Posted: 27 January 2005 at 9:28pm | IP Logged
Dealing with the death of a computer
By Susan Bradley
Microsoft may call it
Patch Tuesday, but I call it the day that I start watching for the "dead
bodies." You know what I mean, don't you? The anxiety you feel when you press
the button to reboot your computer after the security patches are applied? Will
the system arise from the reboot to compute again? Will your data survive
another trip through the patch process?
Whether you're patching a
workstation, a standalone computer, or a fleet of servers, there are tips and
tricks to help you make the journey through Patch Tuesday easier.
first bring you up to date on issues I've seen regarding the patches Microsoft
released in January. Following that, please see my Special Report on how to cope
when you have a "dead computer" thanks to a patch (and how to keep it from
keeling over in the first place).
included Internet Explorer patches. Not!
11 patches caused some confusion as to whether or not they included needed fixes
for Internet Explorer. As was previously reported, in the last Windows Patch
Watch, they did not.
The only patch that had an impact on Internet
Explorer was the MS05-001 HTML patch. However, this is not a cumulative Internet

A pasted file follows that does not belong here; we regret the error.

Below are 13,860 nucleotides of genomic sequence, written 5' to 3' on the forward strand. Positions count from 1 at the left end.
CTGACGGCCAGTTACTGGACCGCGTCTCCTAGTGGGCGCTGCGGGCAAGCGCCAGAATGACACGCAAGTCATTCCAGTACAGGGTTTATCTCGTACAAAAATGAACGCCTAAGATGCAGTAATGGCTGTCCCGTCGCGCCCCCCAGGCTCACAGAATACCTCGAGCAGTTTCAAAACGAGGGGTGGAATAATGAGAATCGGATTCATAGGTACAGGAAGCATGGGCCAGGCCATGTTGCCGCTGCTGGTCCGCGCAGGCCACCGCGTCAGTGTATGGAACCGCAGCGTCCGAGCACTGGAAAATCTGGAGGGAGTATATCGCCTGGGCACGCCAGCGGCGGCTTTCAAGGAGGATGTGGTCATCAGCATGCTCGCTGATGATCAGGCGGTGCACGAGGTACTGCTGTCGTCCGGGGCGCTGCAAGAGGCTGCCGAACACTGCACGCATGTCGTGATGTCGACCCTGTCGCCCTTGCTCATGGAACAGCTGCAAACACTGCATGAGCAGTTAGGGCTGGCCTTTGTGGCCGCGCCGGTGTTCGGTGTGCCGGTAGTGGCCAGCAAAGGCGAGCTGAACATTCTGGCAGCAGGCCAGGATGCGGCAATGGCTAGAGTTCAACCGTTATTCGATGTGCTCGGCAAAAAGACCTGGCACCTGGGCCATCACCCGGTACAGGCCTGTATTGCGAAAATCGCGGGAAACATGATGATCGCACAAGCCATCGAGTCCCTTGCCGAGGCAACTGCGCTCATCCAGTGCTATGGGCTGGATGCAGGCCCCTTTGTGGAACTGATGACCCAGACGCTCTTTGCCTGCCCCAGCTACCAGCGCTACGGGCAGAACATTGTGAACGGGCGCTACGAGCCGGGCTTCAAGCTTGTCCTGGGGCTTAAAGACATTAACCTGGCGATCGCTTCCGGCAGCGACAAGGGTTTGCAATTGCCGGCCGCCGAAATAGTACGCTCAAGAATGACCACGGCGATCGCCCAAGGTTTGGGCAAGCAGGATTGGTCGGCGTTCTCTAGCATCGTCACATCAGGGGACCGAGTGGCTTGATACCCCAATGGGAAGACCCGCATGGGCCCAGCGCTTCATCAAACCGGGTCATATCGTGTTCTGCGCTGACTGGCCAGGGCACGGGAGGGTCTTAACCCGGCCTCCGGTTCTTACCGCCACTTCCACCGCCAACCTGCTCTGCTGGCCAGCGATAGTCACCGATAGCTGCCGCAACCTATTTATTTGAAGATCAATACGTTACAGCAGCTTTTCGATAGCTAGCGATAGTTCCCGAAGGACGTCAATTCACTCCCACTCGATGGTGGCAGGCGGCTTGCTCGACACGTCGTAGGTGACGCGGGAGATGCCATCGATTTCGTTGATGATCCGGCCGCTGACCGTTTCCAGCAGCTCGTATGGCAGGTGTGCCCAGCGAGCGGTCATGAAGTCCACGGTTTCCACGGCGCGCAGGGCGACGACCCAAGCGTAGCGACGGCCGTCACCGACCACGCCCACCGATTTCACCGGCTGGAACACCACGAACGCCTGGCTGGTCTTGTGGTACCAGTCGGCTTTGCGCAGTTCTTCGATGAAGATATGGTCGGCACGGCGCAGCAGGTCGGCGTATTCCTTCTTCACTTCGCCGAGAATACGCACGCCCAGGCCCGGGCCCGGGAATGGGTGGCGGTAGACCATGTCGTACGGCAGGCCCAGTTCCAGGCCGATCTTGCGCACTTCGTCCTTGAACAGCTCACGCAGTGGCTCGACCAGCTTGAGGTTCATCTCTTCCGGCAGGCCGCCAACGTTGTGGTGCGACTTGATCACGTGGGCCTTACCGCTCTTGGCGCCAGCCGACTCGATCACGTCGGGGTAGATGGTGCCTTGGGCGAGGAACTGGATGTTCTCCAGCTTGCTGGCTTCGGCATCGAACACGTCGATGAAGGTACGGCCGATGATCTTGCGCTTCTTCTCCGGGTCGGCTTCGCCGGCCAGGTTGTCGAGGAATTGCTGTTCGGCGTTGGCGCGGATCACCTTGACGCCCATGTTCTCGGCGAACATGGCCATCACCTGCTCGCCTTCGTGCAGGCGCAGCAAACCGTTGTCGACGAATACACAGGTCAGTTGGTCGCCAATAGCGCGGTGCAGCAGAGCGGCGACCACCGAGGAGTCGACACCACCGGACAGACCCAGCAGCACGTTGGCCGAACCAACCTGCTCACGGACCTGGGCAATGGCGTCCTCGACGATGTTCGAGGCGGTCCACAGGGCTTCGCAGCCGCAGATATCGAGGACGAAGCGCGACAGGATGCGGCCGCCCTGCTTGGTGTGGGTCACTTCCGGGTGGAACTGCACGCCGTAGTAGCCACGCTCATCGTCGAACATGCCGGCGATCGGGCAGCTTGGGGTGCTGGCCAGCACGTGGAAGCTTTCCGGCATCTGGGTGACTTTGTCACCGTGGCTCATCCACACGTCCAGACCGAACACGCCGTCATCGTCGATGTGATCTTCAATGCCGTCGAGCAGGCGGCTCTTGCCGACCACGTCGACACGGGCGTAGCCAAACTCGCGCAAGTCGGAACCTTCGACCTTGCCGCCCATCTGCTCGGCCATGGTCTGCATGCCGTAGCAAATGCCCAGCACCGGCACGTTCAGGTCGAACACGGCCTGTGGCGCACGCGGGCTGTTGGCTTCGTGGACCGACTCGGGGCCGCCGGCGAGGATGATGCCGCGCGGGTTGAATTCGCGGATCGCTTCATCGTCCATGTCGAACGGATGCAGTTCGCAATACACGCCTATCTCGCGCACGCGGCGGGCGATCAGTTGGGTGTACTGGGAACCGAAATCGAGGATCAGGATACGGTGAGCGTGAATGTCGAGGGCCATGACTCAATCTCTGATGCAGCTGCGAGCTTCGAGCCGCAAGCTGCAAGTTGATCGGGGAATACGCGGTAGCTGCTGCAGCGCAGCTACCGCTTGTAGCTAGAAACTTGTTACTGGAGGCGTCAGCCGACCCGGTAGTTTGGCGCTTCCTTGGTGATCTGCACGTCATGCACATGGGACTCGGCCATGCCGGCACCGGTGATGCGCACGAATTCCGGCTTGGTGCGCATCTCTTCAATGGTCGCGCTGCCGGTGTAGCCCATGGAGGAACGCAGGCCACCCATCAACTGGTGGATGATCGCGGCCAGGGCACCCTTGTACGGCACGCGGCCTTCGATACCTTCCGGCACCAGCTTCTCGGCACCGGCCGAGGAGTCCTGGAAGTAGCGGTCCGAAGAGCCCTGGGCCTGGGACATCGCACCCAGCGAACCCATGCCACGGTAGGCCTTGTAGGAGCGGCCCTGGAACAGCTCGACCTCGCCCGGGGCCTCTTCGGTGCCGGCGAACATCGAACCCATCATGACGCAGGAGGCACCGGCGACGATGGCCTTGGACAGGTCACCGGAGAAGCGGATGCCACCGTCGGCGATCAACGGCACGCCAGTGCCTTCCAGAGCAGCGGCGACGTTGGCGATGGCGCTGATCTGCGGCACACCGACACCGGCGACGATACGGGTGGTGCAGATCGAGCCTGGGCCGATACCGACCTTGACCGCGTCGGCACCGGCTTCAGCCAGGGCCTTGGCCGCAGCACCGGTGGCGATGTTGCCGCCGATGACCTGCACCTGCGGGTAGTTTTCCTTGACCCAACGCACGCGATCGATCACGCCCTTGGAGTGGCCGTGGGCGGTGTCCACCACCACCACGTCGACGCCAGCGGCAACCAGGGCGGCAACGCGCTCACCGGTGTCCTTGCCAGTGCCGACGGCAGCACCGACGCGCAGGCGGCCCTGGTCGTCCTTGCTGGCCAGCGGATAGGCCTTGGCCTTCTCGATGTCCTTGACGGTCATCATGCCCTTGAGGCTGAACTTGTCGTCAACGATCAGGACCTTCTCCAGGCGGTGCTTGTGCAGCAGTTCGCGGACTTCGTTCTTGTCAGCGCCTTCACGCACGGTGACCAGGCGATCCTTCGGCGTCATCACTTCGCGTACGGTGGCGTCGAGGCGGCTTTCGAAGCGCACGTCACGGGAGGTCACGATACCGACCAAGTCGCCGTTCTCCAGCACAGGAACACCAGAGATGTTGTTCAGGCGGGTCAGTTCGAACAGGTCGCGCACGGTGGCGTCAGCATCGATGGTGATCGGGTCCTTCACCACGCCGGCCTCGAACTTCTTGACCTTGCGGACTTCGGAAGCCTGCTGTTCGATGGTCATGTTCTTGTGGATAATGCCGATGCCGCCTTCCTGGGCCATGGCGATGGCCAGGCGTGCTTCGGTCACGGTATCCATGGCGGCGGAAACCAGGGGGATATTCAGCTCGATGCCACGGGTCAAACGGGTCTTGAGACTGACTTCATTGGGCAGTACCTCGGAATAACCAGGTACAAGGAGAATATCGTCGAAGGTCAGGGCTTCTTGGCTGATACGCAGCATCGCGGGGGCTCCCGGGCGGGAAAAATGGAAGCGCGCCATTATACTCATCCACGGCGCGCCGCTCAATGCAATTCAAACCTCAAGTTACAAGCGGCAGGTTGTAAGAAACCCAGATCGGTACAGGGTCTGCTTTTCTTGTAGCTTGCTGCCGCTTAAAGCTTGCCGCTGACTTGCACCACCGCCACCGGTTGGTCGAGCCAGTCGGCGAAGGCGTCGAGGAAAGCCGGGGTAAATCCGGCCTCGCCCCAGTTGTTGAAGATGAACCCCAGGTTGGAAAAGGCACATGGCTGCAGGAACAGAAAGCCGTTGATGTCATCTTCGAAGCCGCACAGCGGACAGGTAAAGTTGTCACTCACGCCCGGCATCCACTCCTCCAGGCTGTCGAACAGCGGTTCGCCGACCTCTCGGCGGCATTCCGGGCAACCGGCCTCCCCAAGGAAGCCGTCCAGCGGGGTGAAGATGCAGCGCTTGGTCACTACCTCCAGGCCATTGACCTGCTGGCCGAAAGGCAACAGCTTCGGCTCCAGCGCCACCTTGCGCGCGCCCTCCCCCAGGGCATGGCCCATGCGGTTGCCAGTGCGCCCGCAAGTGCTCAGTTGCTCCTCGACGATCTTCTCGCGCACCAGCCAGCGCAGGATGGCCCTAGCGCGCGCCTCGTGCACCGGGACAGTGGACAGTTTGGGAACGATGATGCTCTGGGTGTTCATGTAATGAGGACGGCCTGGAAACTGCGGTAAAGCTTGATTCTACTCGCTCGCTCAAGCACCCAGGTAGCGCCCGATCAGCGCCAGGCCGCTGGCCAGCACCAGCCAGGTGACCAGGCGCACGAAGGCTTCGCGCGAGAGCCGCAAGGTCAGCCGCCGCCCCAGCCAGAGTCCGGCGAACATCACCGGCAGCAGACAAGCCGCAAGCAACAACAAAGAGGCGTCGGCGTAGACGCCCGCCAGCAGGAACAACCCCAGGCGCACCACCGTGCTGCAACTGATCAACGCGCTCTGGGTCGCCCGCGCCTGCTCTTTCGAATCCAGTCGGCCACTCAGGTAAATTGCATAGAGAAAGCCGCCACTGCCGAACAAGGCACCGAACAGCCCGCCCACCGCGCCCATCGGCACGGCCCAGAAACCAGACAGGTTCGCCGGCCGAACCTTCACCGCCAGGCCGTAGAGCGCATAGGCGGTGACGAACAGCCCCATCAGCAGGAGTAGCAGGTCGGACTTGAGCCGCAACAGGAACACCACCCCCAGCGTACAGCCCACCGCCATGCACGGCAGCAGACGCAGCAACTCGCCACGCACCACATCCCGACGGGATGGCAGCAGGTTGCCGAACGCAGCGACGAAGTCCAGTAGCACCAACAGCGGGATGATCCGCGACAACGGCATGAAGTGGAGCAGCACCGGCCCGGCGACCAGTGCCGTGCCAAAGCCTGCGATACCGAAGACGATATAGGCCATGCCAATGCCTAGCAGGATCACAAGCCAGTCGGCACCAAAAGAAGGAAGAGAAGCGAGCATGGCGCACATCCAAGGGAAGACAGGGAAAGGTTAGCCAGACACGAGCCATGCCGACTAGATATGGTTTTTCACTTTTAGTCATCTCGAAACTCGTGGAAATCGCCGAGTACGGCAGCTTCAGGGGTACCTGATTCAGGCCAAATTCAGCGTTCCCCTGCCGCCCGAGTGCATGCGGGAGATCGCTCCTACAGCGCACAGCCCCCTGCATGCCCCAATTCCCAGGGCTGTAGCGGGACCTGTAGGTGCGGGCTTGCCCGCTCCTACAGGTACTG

Explorer patch to fix reported vulnerabilities. There are still several issues
that leave Internet Explorer vulnerable and subject to security issues.
still recommend that you disable ActiveX scripting, run with Internet Explorer
in high security, and/or use an alternative browser that you configure as
defensively as possible. Always "think before your click" before visiting any
There is a documented issue with MS05-001 causing problems with
HTML-based help files and Web-based applications. This can cause these to fail
if the patch is installed before a separate workaround is applied. There's
guidance on how to fix the issue in Knowledge Base article .
Windows AntiSpyware beta hoses
Media Center Extender
Microsoft's "Media Center Extender" can't establish a
remote connection after you install the Windows AntiSpyware beta on a computer
running Windows Media Center Edition 2005. There's no fix yet, except to
uninstall the AntiSpyware software, according to Microsoft KB article .